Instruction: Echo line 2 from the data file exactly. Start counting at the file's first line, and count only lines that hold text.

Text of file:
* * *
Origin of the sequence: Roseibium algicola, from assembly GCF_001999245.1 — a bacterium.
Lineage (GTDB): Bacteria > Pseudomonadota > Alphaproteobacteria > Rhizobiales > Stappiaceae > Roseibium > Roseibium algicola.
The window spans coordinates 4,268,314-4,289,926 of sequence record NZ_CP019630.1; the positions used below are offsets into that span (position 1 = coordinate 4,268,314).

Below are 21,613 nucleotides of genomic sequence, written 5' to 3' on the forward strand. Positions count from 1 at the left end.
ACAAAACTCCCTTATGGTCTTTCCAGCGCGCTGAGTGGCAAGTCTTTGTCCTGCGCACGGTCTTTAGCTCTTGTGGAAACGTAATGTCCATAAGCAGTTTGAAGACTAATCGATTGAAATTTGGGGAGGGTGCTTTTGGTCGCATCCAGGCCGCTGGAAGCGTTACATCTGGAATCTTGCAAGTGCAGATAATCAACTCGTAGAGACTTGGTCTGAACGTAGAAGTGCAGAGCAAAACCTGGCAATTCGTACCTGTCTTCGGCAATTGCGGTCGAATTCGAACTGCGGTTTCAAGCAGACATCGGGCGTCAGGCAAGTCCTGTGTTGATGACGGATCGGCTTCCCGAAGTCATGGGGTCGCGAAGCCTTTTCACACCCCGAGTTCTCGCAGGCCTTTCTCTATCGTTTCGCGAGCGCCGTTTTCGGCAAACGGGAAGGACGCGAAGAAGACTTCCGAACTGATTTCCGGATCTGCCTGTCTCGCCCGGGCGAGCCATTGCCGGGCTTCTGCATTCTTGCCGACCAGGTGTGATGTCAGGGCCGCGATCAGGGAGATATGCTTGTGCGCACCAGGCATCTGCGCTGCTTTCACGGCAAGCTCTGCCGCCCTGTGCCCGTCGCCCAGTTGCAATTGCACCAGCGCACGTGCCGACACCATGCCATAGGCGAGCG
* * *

Lineage (GTDB): Bacteria > Pseudomonadota > Alphaproteobacteria > Rhizobiales > Stappiaceae > Roseibium > Roseibium algicola.